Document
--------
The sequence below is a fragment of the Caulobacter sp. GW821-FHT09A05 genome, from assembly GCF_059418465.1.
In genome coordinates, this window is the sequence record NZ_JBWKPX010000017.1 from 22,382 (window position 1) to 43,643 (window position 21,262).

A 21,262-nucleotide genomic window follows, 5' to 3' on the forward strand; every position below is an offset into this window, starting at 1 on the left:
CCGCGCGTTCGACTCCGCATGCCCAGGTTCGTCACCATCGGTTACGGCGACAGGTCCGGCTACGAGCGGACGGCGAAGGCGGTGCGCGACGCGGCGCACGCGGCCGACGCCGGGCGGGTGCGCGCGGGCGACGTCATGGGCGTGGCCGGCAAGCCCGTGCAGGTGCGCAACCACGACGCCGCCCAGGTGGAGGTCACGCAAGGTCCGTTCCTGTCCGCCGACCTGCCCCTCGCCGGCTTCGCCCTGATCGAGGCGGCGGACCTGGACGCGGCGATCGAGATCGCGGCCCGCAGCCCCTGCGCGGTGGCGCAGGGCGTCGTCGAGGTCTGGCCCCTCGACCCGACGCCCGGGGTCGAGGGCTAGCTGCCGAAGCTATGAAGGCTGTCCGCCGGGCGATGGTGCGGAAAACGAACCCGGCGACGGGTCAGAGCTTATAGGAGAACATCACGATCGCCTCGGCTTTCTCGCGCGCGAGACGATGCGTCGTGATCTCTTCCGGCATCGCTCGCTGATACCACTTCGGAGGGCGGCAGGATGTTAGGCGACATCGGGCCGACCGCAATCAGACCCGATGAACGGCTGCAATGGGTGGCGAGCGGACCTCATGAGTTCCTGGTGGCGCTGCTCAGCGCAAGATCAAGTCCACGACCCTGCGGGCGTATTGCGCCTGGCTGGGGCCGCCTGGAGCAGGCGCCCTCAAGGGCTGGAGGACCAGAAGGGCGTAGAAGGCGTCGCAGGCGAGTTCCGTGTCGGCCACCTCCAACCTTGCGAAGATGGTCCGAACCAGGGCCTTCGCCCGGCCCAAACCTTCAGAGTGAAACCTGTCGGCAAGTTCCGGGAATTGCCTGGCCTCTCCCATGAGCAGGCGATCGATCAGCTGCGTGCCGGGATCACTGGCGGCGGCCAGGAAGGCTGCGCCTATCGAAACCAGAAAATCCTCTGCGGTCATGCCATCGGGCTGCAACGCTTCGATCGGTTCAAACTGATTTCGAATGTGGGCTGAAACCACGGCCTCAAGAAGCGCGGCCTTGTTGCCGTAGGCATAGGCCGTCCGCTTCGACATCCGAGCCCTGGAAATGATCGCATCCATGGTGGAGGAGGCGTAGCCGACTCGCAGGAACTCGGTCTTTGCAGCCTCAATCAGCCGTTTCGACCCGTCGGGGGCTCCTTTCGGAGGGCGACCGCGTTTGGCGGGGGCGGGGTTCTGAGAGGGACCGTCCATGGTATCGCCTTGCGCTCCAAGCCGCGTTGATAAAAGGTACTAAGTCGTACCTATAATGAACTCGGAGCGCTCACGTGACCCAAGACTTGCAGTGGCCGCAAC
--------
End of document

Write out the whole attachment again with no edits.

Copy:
The sequence below is a fragment of the Caulobacter sp. GW821-FHT09A05 genome, from assembly GCF_059418465.1.
In genome coordinates, this window is the sequence record NZ_JBWKPX010000017.1 from 22,382 (window position 1) to 43,643 (window position 21,262).

A 21,262-nucleotide genomic window follows, 5' to 3' on the forward strand; every position below is an offset into this window, starting at 1 on the left:
CCGCGCGTTCGACTCCGCATGCCCAGGTTCGTCACCATCGGTTACGGCGACAGGTCCGGCTACGAGCGGACGGCGAAGGCGGTGCGCGACGCGGCGCACGCGGCCGACGCCGGGCGGGTGCGCGCGGGCGACGTCATGGGCGTGGCCGGCAAGCCCGTGCAGGTGCGCAACCACGACGCCGCCCAGGTGGAGGTCACGCAAGGTCCGTTCCTGTCCGCCGACCTGCCCCTCGCCGGCTTCGCCCTGATCGAGGCGGCGGACCTGGACGCGGCGATCGAGATCGCGGCCCGCAGCCCCTGCGCGGTGGCGCAGGGCGTCGTCGAGGTCTGGCCCCTCGACCCGACGCCCGGGGTCGAGGGCTAGCTGCCGAAGCTATGAAGGCTGTCCGCCGGGCGATGGTGCGGAAAACGAACCCGGCGACGGGTCAGAGCTTATAGGAGAACATCACGATCGCCTCGGCTTTCTCGCGCGCGAGACGATGCGTCGTGATCTCTTCCGGCATCGCTCGCTGATACCACTTCGGAGGGCGGCAGGATGTTAGGCGACATCGGGCCGACCGCAATCAGACCCGATGAACGGCTGCAATGGGTGGCGAGCGGACCTCATGAGTTCCTGGTGGCGCTGCTCAGCGCAAGATCAAGTCCACGACCCTGCGGGCGTATTGCGCCTGGCTGGGGCCGCCTGGAGCAGGCGCCCTCAAGGGCTGGAGGACCAGAAGGGCGTAGAAGGCGTCGCAGGCGAGTTCCGTGTCGGCCACCTCCAACCTTGCGAAGATGGTCCGAACCAGGGCCTTCGCCCGGCCCAAACCTTCAGAGTGAAACCTGTCGGCAAGTTCCGGGAATTGCCTGGCCTCTCCCATGAGCAGGCGATCGATCAGCTGCGTGCCGGGATCACTGGCGGCGGCCAGGAAGGCTGCGCCTATCGAAACCAGAAAATCCTCTGCGGTCATGCCATCGGGCTGCAACGCTTCGATCGGTTCAAACTGATTTCGAATGTGGGCTGAAACCACGGCCTCAAGAAGCGCGGCCTTGTTGCCGTAGGCATAGGCCGTCCGCTTCGACATCCGAGCCCTGGAAATGATCGCATCCATGGTGGAGGAGGCGTAGCCGACTCGCAGGAACTCGGTCTTTGCAGCCTCAATCAGCCGTTTCGACCCGTCGGGGGCTCCTTTCGGAGGGCGACCGCGTTTGGCGGGGGCGGGGTTCTGAGAGGGACCGTCCATGGTATCGCCTTGCGCTCCAAGCCGCGTTGATAAAAGGTACTAAGTCGTACCTATAATGAACTCGGAGCGCTCACGTGACCCAAGACTTGCAGTGGCCGCAAC